Petitioner asserts that Sterling is a special education school without regular education students in attendance. Sterling provides mainstreaming opportunities by taking community "trips" and through museum activities (Tr. p. 161).  Except for instruction in physical education and in "specials" (Tr. pp. 63-64), if respondents' son had attended petitioner's school during the 2005-06 school year, he would have been enrolled in a special education class for all of his classes (Parent Ex. M at pp. 1, 11).  Both the placements considered appropriate by respondents and petitioner involved educational placements separate from non-disabled peers (Tr. p. 161, Parent Ex. M at pp. 1, 11).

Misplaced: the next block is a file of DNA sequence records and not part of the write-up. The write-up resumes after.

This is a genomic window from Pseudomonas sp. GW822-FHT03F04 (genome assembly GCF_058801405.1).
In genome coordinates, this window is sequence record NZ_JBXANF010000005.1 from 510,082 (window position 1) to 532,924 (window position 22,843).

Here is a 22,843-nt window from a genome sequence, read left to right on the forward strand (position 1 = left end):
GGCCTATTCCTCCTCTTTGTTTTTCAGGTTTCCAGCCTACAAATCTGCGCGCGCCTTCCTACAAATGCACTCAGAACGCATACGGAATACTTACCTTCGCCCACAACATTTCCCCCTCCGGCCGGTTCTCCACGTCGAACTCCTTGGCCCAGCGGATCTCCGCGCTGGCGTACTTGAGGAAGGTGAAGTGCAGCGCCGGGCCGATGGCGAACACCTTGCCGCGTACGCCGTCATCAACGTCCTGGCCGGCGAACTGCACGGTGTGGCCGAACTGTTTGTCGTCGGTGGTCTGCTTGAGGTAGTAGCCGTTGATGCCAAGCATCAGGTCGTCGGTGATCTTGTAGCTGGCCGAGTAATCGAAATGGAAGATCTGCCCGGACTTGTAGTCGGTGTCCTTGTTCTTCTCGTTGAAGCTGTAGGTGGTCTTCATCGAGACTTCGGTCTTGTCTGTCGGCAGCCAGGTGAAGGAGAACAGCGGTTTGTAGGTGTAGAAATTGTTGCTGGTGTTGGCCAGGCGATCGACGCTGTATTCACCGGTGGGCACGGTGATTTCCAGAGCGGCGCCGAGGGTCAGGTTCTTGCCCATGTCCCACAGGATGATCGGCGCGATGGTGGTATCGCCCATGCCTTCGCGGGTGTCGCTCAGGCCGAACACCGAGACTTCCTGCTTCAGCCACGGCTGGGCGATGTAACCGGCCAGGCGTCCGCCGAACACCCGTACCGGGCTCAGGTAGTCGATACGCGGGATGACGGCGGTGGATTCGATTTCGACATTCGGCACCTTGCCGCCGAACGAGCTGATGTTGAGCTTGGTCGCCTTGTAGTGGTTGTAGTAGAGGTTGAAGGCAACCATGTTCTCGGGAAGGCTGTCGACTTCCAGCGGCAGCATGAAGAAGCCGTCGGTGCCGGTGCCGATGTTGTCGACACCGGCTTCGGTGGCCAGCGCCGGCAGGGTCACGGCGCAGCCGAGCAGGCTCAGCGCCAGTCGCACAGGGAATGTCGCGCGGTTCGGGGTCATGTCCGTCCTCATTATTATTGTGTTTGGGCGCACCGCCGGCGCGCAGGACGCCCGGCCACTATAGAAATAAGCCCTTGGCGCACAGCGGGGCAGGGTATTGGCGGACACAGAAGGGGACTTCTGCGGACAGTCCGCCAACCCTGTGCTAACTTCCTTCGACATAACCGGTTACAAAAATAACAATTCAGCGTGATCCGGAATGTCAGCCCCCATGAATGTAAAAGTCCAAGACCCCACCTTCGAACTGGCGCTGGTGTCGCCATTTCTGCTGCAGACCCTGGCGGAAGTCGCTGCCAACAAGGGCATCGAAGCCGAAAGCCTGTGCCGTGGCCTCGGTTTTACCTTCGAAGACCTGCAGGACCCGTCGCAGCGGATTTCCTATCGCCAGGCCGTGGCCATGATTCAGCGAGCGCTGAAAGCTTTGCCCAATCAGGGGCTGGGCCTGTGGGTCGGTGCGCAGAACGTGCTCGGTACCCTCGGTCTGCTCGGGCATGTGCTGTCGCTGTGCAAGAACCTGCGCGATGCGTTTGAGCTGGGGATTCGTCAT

Petitioner also asserts that Sterling does not provide occupational therapy, but does provide speech-language therapy at an additional expense.  With respect to occupational therapy, during the 2005-06 school year, the student received these services through the provision of a Related Service Authorization (RSA) by petitioner (Tr. pp. 183-84; Dist. Ex. 14; Parent Ex. M at p. 11).  In addition to recommending occupational therapy for the student, the March 23, 2005 IEP also recommended speech-language therapy (Parent Ex. M at p. 11).  As noted by the impartial hearing officer, there was no testimony that supported petitioner's provision of an RSA for speech-language therapy to respondents (IHO Decision, p. 12; Tr. p. 195) to enable them to secure a provider at petitioner's expense.  Without the provision of speech-language therapy or the provision of an RSA for speech-language therapy to respondents, petitioner failed to provide related services required by the March 23, 2005 IEP (Parent Ex. M at p. 11) to respondents' son.  During the 2005-06 school year, respondents hired a licensed speech-language therapist with over 30 years of experience in her field, who had been successfully providing speech-language services to their son since October 2003 at Sterling as an independent provider (Tr. pp. 125, 131-133).  I agree with the impartial hearing officer, and based on the above, I find that the program offered at Sterling, including speech-language therapy through an independent provider, was appropriate to meet the student's needs in the LRE (see Frank G., 459 F. 3d at 364-66).